but refer, instead to current willingness.
This verb and its past form, would, causes a good deal of trouble for learners unless its polysemous nature is clearly explained.
The iterative aspect
Some languages reserve a particular tense form or set of inflexions to express repeated events or actions.  English usually uses a perfect and/or a progressive form to do the same thing.  For example:
    The bells are ringing
    Someone has been stealing my apples
    They have had problems
    She is travelling a lot these days

all of which express the sense of repetitive events rather than being perfect or progressive aspects especially when an instantaneous verb such as ring (the example above) is used.

See below for consideration of the durative aspect in English.

Other languages, it bears repeating, do things differently.

Moral 1: the aspects of verbs that we choose to analyse and teach in English are simply those which are marked in English.  In other languages, other aspects are more important and will be analysed and taught differently.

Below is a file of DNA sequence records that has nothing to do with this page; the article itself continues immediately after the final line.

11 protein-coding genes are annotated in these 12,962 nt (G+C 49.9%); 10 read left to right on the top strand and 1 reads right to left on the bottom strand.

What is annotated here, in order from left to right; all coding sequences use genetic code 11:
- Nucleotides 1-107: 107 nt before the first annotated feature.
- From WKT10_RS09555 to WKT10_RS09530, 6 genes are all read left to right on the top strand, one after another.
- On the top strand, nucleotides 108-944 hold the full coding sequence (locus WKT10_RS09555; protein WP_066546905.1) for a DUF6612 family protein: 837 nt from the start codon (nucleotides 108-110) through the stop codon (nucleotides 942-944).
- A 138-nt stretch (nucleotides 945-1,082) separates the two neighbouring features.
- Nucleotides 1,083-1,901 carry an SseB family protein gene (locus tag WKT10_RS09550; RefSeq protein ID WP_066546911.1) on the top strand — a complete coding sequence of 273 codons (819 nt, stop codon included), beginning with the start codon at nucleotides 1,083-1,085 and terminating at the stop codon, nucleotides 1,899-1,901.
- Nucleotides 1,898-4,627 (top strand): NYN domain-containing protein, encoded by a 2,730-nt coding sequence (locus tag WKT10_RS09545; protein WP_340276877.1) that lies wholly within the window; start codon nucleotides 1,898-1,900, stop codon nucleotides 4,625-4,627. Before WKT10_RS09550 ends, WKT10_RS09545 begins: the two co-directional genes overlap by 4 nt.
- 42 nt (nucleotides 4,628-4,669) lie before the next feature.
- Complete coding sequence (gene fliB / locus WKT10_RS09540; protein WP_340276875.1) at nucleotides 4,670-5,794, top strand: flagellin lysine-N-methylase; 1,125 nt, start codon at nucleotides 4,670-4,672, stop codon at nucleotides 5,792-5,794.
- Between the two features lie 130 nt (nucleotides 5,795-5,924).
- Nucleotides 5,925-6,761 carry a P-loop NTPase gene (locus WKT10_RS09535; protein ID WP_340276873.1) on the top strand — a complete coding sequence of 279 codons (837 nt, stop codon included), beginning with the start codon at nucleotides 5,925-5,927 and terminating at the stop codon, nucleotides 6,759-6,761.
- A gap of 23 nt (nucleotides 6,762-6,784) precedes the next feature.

Moral 2: the aspects we focus on in English are not universals.  Languages differ dramatically in how they represent the nature of events.

Examples may help.

Italian (and some other Romance languages)
distinguishes actions which are recent, remote and perfect or imperfect.  The language does not, however, distinguish between
    I was walking
    I usually walked.
German (and some other Germanic languages)
does not distinguish between
    I have eaten
    I ate
nor, in non-dialect standard, between
    I write
    I am writing.
It is arguable that German does not exhibit aspect at all except through the addition of other markers such as adverbs and time expressions.
Cantonese, and other Chinese languages
has particles which may be added after the verb, one to signal the progressive aspect
    She is putting on her sandals
and one the continuous (state) aspect
    She is wearing sandals
English cannot distinguish grammatically between these two aspects but relies on adverbials of time to make the difference.

For more on other languages and the variety of aspects which may be signalled grammatical in them, go to the guide to teaching tense and aspect (linked below).


Perfective, imperfective and perfect

She ran (perfectly)
He's still running (imperfectly)

ELT is littered with terms which look almost the same but mean very different things.  This is one of those cases.